My Poem, “From Rechavia,” wins Anna Davidson Rosenberg Award for 2019, 2nd Place

I am pleased to announce that my poem, “From Rechavia,” has won 2nd place in the Anna Davidson Rosenberg Award for 2019. & here it is:

From Rechavia ©bruce arlen wasserman, no publication without author permission

There is a scent somewhere here between hay / & the must of pressed grapes & balsam / & the cats that shake themselves through the bins / & the moist of winter runoff & what passes for ice / in Jerusalem that erodes all 48 steps to my flat / & the one bold feral cat who sidled all the way / to the door before vanishing like a magician’s hat / & why are there no screens in Jerusalem & why / do the doors face walls of stone the same stone / that lines the streets & alleyways & the tiled / havens for dud shemesh tanks white as misfits / of clusters of footprints on the moon / there seems to be a pattern to the ups & the / downs of the hills & the streets climb to make / ancient off-angled passages to places like / the Kotel & the footfalls of the oldest alleys & / the pockmarks where they missed or hit in former wars / like the heart-rock I found near my grandfather’s grave / leaving time on my fingers & chalk as a remnant / like snail gloss these things say soul differently / than James Brown imagining low stone inscriptions / & there is more to give it all up for in the memories / of a child than the fan of palm leaves setting a border / for my garden & the kumquat & the tangerine trees / comparing tiny fruits & the way the lemon looks on / in the tartness of the breeze but the pomegranate sways / its seeds in an undertone like hot breath after a quickone / & these things I think took place upon the stones laid when / Rechavia was rural & bordered by farms & the monastery / where the Romans cut the cross & the slog of that walk that /must have been truly painful & why do fallen leaves never chase / the winds & why is dirt undisturbed as if sanctity is beyond / what’s already known & why is the doormat always backwards / as a tribute or a view to a future pretending to be past or / the list of the lost repeated in an ancient mother tongue? / I pay at the post office in a guttural I can barely comprehend / from the consonants in my throat & I realize I still can’t /say my name right & my immigrant state is more real than / the 5,779 ways to count the years to devolve from a snake / & all the incense burned in the desert made the air / a little sweeter & the day I arrived with three bags & / my guitar a stranger stopped to help me roll them up / the street then shook my hand & the sweetness of one / day’s travel ended like a blues riff & the lack of assurance / let my notes flow into the Jerusalem wind & the voices / inside the Souk are just enough to roll along the centuries of stones like the backs of rushing rivers / or the dates I bought that taste like caramel dipped / in honey then burned & the hummus like an evening spent / dreaming of something tearing my heart out & when I am / forced to give it all away these travels & my struggles / slowly fade like early rain like water’s rising to mist a world / away from here & one thing I have discovered is how to have / Hebrew dreams after the DMV & the gifting of beggars / as all charity speaks Hebrew & anything I lack feels fuller / in Hebrew & this is where I’ve learned yom tov & this / is where I understand bevakasha means you’re welcome / as well as please& I ease into some sense of letters & / this is where worries of never knowing the feeling of shalom /finally give guttural breath to the sounds inside my name.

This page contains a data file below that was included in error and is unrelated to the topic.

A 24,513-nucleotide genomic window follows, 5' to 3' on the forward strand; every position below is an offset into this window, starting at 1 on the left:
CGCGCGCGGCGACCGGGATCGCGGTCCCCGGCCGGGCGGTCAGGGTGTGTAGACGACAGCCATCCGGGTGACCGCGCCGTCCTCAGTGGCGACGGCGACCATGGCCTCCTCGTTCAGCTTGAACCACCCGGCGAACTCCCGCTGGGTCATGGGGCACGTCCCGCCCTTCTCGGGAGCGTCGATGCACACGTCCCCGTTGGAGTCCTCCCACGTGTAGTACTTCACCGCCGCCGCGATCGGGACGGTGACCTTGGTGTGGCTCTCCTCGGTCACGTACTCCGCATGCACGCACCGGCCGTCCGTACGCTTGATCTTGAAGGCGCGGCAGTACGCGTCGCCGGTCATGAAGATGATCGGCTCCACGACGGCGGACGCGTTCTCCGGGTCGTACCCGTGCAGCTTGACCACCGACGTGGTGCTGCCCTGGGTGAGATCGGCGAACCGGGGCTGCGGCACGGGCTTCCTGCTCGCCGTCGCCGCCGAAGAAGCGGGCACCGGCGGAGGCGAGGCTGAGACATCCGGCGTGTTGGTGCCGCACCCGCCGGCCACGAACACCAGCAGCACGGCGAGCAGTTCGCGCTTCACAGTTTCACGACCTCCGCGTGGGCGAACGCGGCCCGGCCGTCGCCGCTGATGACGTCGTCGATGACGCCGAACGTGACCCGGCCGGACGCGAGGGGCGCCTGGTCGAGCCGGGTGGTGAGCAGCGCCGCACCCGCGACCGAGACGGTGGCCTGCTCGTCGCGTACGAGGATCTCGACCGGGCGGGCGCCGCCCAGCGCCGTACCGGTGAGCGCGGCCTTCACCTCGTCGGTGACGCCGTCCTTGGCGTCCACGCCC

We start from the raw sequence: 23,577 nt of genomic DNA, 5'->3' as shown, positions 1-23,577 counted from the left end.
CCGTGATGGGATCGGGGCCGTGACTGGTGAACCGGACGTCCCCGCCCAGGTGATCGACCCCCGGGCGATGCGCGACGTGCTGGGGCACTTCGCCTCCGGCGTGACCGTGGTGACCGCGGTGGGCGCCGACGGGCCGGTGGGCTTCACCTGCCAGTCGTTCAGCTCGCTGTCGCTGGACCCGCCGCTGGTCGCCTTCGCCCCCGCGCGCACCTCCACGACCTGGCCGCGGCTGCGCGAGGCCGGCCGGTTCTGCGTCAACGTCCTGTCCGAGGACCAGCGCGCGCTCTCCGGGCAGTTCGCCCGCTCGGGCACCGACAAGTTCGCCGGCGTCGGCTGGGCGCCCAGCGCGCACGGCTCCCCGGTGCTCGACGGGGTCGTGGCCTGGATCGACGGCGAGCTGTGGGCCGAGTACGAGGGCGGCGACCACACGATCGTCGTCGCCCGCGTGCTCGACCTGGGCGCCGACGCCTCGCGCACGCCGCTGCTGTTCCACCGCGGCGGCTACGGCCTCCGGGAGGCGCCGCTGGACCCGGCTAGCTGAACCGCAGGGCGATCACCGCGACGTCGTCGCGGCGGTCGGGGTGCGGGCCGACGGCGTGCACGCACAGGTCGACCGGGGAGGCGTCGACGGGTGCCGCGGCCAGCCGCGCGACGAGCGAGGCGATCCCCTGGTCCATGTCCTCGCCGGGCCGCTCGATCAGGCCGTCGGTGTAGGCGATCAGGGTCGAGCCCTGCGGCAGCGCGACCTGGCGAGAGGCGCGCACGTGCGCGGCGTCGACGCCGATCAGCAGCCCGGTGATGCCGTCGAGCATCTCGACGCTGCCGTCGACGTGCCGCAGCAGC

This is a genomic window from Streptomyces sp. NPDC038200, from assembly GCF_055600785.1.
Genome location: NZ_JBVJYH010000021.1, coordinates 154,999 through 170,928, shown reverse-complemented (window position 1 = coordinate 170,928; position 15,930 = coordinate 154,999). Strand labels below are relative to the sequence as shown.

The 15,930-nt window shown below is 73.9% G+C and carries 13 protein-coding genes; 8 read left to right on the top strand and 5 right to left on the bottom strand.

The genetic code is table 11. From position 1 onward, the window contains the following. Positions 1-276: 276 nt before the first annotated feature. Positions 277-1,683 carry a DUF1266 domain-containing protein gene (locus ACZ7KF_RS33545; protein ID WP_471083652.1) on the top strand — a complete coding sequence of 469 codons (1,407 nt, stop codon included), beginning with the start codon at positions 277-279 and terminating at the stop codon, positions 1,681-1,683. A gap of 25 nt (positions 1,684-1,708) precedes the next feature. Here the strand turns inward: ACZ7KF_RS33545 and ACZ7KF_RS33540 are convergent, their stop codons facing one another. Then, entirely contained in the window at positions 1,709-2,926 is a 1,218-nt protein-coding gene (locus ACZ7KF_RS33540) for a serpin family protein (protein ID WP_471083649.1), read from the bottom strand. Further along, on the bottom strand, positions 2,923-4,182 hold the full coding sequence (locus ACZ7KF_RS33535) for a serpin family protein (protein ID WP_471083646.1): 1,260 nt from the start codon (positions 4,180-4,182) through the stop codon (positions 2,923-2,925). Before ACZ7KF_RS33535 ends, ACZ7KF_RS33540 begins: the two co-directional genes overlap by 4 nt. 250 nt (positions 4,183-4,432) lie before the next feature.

About Brucearlenwasserman

Bruce Arlen Wasserman assembled his first poetry manuscript at the age of seventeen and farmed and worked as a blacksmith in his twenties. He received a BA in Mass Communications from Winona State University and an MFA in Writing from Vermont College of Fine Arts. His literary career has spanned work in news and periodicals, as a freelancer and an editor. His publications include a 2011 poetry collection, An Undiscovered Country (Horace Simerman Literary Press). His poem, “The Wet on Milan Street,” was nominated for a Pushcart Prize. His poem, “Elegy for My Father,” was chosen for inclusion in the Proverse Poetry Prize Anthology, 2017, and his short story, “The Almost Living,” was selected as a semi-finalist for the 2017 Francine Ringold Awards for New Writers. His Poem, "Louisiana Life" will appear in the Spring/Summer, 2018 edition of the Fredericksburg Literary and Art Review. Bruce is a Literary Critic for the New York Journal of Books and the Washington Independent Review of Books, creates visual art as a potter, performs as a musician in a band, works with horses and is a dentist in clinical practice.
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